I am reminded of yesterday’s post, and the childhood memories Amy and I shared with a visitor, once a local. His favorite childhood haunt: the shops lining then-prosperous H Street. Once the new streetcar runs down H Street, it will be a significant instrument in that corridor’s revival. Again, full circle, from the lost city to the next city.

Of course it won’t be easy. The pesky Federal government has mandated that no overhead wires can appear in the Monumental Core of the city (the Mall and its surrounds). This means that when the streecar runs across the Mall, it must be powered by some alternate means. Fortunately, hybrid powered systems have already been constructed in Germany and Britain. So the DC streetcar can run on overhead electricity, and then switch to a fuel cell, or a battery powered motor, for trips across the Federal zone.

Fifty years after we ripped out the rails, we now put them back. (Actually, they’re still under the pavement out in front of our house. All we’d need to do is a little light excavation…). What’s old is new again, I guess.

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Stories in Cities


I am paraphrasing something I read years ago: the best cities are those that can support the richest variety of narratives and memories. I suppose this is a kind of tony way of saying: “There are 8 million stories in the naked city…”

Perhaps the best example of this is Italo Calvino’s wonderful little book, “Invisible Cities,” in which merchant Marco Polo describes 100 fabulous cities to Emperor Kublai Khan, all derived from and versions of one place: Venice. Venice is a great city because Venice can inspire such a richness of memories and stories. There are so many different and yet real Venices for Polo to recall, and relate to the Emperor. 

I am musing about this because yesterday Amy and I spent some time chatting with a fellow who is a bit older than we are, who grew up just a couple of blocks away. He told us stories of riding the streetcar, which used to run outside our front door, of going in awe to Union Station (a place that still instills awe, in my opinion), of shopping on the now dilapidated though reviving H Street, which was then one of DC’s most important retail streets. I realized that he was describing a city we don’t really know. And yet as he said, just a chance aroma will take him back to his favorite H Street bike shop, in the city in his memory that is real, though invisible to us.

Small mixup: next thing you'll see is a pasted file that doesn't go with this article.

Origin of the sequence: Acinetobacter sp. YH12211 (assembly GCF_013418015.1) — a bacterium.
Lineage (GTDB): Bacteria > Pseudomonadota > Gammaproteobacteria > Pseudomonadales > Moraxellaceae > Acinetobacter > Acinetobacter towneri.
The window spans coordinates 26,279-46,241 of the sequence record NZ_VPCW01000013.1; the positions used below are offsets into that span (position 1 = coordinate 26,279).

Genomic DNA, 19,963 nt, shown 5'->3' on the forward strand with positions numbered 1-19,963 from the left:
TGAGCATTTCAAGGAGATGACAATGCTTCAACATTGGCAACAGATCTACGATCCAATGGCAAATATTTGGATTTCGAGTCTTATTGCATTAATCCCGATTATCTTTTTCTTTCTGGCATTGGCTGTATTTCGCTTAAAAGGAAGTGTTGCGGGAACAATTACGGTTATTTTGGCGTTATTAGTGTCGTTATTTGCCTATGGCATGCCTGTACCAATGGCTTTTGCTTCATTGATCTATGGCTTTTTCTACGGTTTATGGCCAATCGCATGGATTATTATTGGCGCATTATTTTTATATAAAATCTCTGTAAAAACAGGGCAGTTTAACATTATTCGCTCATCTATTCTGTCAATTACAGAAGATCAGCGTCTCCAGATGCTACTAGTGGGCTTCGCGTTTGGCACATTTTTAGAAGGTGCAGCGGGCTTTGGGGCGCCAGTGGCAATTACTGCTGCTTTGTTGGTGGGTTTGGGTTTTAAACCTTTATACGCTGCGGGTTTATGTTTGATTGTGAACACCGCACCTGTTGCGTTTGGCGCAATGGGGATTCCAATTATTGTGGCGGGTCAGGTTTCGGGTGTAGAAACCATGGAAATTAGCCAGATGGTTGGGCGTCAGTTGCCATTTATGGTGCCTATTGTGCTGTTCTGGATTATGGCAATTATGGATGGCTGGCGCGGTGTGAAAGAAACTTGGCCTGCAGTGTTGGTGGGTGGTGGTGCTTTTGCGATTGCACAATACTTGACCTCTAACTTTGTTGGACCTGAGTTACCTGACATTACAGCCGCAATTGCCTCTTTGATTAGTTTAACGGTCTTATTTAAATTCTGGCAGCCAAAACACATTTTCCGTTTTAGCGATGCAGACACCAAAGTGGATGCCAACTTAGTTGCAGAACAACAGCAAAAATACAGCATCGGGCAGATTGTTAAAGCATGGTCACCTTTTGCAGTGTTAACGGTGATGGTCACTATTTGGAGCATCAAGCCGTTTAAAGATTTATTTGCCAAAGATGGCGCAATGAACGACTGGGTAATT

His narratives of the city, and ours, are so very different. But when we carefully listen to all of these different stories a whole city begins to emerge. I can only imagine how many millions of Washingtons have piled one on another across time. The more we examine these layers of memory, and listen to each of these stories, the closer we come to the actual city.

When we moved to Washington a colleague here, historian Pam Scott, told us that if we really wanted to understand Capitol Hill, we needed to walk in the alleys. What she meant, I think, is that the alleys were a good place to gain access to the widest array of city stories – alley housing and segregation, waves of development, gentrification, horses becoming cars, workers next door to plutocrats. Here the mundane, the crass, the sad, the vivid, the messy, the outlandish are easiest to uncover.

So over the years we have strolled the alleys as instructed, and she is correct. They are so vividly different from the neat rows of facades along the streets. Capitol Hill’s alleys tell us an enormous variety of stories: architectural, social, cultural, historic. That’s why I started making paintings like these.

Perhaps these quiet alleys are not the best place to find the next city, but they are great places to gain access to a host of last cities, lost cities, and now not so invisible cities.


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Walking in the city this beautiful Saturday, Amy and I wandered over to Eastern Market, which is just beyond our 1/2 mile radius, but a lovely walk nonetheless. The historic market, which burned last spring, is being restored at a good pace, and the temporary market, open since last August across the street, is booming.


Since the old market is being restored and the temporary market is across the street, officials have closed 7th Street, and a slew of stalls has sprung up – mostly crafts, but today we got some amazing locally made salsa and chips for our pre-dinner snack.


Adjacent to the temporary market is the flea market, which runs on weekends. Some real nuggets…


Yum! Cities are great, and should always be tasty in as many ways as possible.